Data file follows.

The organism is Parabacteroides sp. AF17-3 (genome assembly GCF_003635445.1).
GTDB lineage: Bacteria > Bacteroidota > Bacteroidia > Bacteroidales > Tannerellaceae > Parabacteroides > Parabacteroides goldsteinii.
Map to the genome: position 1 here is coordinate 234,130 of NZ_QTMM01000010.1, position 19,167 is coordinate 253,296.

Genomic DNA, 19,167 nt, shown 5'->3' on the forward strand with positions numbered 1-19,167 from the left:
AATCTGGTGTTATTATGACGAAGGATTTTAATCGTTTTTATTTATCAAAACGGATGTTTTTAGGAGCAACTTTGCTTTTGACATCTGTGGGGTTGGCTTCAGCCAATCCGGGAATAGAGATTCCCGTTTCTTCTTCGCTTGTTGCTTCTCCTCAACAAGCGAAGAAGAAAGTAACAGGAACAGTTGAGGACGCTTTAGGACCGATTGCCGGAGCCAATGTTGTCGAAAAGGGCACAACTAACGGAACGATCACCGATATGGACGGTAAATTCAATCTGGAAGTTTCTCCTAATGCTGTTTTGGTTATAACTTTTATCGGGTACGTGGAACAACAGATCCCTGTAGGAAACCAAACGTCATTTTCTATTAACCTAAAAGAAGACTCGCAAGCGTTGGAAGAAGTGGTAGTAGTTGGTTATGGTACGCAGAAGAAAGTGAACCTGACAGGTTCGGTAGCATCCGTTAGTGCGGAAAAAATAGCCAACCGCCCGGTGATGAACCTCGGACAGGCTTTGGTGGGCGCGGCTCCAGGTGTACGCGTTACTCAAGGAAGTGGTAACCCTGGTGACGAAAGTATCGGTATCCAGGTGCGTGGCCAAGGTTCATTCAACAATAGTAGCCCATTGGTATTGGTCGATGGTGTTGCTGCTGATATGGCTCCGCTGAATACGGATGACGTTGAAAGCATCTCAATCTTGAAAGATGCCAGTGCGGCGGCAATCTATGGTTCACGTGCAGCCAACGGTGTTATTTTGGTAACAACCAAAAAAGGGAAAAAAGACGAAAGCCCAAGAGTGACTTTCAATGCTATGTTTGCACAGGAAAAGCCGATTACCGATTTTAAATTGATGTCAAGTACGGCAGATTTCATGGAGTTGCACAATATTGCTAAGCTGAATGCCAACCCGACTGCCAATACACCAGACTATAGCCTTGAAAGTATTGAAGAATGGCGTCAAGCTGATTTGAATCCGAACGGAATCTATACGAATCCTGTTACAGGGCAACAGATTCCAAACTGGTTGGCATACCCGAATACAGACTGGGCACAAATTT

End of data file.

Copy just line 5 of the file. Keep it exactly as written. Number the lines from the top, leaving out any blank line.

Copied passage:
AATCTGGTGTTATTATGACGAAGGATTTTAATCGTTTTTATTTATCAAAACGGATGTTTTTAGGAGCAACTTTGCTTTTGACATCTGTGGGGTTGGCTTCAGCCAATCCGGGAATAGAGATTCCCGTTTCTTCTTCGCTTGTTGCTTCTCCTCAACAAGCGAAGAAGAAAGTAACAGGAACAGTTGAGGACGCTTTAGGACCGATTGCCGGAGCCAATGTTGTCGAAAAGGGCACAACTAACGGAACGATCACCGATATGGACGGTAAATTCAATCTGGAAGTTTCTCCTAATGCTGTTTTGGTTATAACTTTTATCGGGTACGTGGAACAACAGATCCCTGTAGGAAACCAAACGTCATTTTCTATTAACCTAAAAGAAGACTCGCAAGCGTTGGAAGAAGTGGTAGTAGTTGGTTATGGTACGCAGAAGAAAGTGAACCTGACAGGTTCGGTAGCATCCGTTAGTGCGGAAAAAATAGCCAACCGCCCGGTGATGAACCTCGGACAGGCTTTGGTGGGCGCGGCTCCAGGTGTACGCGTTACTCAAGGAAGTGGTAACCCTGGTGACGAAAGTATCGGTATCCAGGTGCGTGGCCAAGGTTCATTCAACAATAGTAGCCCATTGGTATTGGTCGATGGTGTTGCTGCTGATATGGCTCCGCTGAATACGGATGACGTTGAAAGCATCTCAATCTTGAAAGATGCCAGTGCGGCGGCAATCTATGGTTCACGTGCAGCCAACGGTGTTATTTTGGTAACAACCAAAAAAGGGAAAAAAGACGAAAGCCCAAGAGTGACTTTCAATGCTATGTTTGCACAGGAAAAGCCGATTACCGATTTTAAATTGATGTCAAGTACGGCAGATTTCATGGAGTTGCACAATATTGCTAAGCTGAATGCCAACCCGACTGCCAATACACCAGACTATAGCCTTGAAAGTATTGAAGAATGGCGTCAAGCTGATTTGAATCCGAACGGAATCTATACGAATCCTGTTACAGGGCAACAGATTCCAAACTGGTTGGCATACCCGAATACAGACTGGGCACAAATTT